Besides, it is almost impossible for a financial director to become director-general: being a cheapskate it is difficult to demonstrate your leadership and willingness to take risks, even if you are at least three times a visionary. But Nikolay Zhmurenko hardly dared to become a startuper if a promising idea had not turned up, which was prompted by Jack Dorsey, the creator of Twitter, who founded a new company Square which turned smart phones into payment terminals. In the USA it has quickly become one of the most successful start-ups in the recent years and has demonstrated fantastic dynamics. A financial market was not alien to Zhmurenko, and he began aiming for the idea of a ‘payment smart phone’ whether it is possible to apply it to the Russian reality.

In those times, in Russia there were more bank cards than residents: as for the number of plastic, we caught up with European countries. And there was money on the cards too: in 2011, the turnover amounted impressive 16 trillion roubles. But almost nine-tenths of people just drew money from ATMs. Not only because they were used to it, but also because there was simply nowhere to pay.

‘If we had the same number of terminals as in the US for a million inhabitants, the country would have three and a half million points where you could pay by card rather than six hundred thousand’, says Zhmurenko . This statistics was simply drawing a fantastic prospect for the ‘Russian Square’. Dorsey`s company was able to find two million customers within two years, and it was on the ‘overheated’ US market where there were seven million traditional terminals. What can be achieved in the Russian situation, where there were many cards, there was much enough money on them, but nowhere to pay?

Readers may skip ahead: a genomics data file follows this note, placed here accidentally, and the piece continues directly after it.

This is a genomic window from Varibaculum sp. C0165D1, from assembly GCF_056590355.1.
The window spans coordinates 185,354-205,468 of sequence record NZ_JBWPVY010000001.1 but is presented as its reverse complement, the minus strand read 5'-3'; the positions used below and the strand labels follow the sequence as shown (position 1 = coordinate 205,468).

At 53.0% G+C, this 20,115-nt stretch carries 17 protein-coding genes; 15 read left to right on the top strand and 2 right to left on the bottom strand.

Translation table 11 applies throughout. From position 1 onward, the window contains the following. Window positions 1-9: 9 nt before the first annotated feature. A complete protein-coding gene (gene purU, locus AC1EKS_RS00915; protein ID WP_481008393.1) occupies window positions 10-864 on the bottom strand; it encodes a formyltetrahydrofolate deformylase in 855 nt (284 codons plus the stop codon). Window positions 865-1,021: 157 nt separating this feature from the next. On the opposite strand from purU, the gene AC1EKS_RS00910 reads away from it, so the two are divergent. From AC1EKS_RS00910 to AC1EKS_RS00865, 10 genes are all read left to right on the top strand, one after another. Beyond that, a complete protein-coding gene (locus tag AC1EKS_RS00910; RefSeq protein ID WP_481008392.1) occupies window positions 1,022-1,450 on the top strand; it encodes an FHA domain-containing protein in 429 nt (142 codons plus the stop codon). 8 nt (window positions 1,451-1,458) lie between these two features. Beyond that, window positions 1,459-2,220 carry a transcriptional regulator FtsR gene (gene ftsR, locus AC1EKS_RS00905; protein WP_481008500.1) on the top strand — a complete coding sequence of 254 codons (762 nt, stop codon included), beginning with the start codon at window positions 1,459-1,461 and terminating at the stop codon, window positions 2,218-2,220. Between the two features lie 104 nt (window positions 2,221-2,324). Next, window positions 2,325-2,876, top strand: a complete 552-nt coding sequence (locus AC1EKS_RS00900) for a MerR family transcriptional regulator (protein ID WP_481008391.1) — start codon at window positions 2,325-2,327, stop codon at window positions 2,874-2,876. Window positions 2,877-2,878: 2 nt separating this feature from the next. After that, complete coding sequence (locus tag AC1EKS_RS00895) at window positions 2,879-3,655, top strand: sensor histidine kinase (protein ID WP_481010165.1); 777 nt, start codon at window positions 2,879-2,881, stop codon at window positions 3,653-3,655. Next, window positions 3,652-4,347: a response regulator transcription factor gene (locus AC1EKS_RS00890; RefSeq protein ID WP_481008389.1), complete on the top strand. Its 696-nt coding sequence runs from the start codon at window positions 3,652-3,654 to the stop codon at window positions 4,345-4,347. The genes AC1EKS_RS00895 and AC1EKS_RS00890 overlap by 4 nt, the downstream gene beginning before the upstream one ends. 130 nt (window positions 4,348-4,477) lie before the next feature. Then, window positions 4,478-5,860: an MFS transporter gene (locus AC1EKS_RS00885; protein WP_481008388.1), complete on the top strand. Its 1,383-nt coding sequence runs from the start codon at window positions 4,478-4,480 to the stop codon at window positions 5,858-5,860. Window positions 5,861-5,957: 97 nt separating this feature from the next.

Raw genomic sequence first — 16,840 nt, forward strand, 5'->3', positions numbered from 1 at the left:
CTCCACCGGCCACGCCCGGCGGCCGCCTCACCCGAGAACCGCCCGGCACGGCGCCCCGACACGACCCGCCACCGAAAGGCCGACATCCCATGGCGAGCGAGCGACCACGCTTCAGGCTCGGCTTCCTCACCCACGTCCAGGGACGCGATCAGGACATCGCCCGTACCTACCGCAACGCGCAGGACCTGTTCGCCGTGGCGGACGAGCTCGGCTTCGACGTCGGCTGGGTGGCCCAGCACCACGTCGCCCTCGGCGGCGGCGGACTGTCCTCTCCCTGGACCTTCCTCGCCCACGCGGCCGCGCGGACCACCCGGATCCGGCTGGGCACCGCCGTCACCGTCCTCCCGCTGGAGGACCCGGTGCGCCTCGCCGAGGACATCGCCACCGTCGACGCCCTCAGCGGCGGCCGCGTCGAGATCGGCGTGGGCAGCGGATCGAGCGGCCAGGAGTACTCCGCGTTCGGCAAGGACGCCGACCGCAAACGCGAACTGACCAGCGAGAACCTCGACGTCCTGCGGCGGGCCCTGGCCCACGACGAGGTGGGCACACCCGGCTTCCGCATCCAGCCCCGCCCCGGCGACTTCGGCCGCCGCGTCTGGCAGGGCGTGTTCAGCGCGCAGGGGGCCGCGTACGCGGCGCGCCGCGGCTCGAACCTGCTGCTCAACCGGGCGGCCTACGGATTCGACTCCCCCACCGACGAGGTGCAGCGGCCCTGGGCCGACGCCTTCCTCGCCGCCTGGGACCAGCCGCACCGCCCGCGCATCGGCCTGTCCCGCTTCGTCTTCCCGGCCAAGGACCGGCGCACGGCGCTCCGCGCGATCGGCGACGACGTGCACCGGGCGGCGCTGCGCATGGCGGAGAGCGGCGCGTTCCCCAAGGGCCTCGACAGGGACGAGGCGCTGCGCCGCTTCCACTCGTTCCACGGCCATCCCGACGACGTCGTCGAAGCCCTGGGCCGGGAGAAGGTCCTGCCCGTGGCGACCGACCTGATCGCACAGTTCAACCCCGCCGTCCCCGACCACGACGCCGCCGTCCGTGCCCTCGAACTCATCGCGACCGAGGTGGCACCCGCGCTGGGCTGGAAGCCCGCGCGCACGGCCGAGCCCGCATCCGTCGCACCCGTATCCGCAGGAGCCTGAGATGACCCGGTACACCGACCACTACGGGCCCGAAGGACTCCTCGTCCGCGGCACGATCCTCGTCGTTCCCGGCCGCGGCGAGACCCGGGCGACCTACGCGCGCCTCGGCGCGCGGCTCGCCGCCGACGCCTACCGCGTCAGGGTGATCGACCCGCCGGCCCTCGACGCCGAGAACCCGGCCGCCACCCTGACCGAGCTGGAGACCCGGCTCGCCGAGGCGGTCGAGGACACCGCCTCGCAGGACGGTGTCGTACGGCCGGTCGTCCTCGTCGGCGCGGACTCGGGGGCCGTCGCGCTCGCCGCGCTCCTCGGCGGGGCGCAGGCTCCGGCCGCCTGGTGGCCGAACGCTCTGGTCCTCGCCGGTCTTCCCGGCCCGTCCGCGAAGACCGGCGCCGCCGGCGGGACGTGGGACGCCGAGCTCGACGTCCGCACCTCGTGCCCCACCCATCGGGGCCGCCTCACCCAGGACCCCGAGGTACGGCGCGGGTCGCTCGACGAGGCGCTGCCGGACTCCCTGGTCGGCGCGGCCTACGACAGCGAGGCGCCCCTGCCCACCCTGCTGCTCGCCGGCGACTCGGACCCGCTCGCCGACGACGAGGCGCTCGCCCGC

Mr. Zhmurenko recalls his youth

However, when Nikolay Zhmurenko began to select people for the team, he surprisingly found out that it is not easy to find appropriate people who are ready to believe in the idea. Success of the Square in Russia then was not obvious.

Eventually, the people who joined the project were Maksim Morozov who formerly led acquiring business VTB24, Konstantin Ian, former technical director of PayOnline, and Yuri Vladimirov, who previously managed the Department of budgeting and financial analysis of ‘Synterra’. The latter became a co-investor in the project, together with the author of the idea they invested 300 thousand dollars of personal savings in the case. This quartet started "Smartfinom" under the direction of Nikolay Zhmurenko, although not all of his friends believed that he was able to create his own company.

However, Nikolay Sergeyevich surprisingly quite easily withstood the regeneration. He says that even not without pleasure he ‘has recalled his youth’, when he moved into a modest office on the outskirts of the industrial zone where the walls in the corridor were decorated with variegated sceneries, and among his neighbours there were the ‘Sun’ cafe and the companies offering "water well drilling, rabbet and piles'.

‘Well, yes, I had, for example, to choose the office furniture myself’, says Zhmurenko. ‘I can`t say that it was a lot of stress because of the loss of the status. Maybe it was because in my previous life I treated the Status without any special respect. "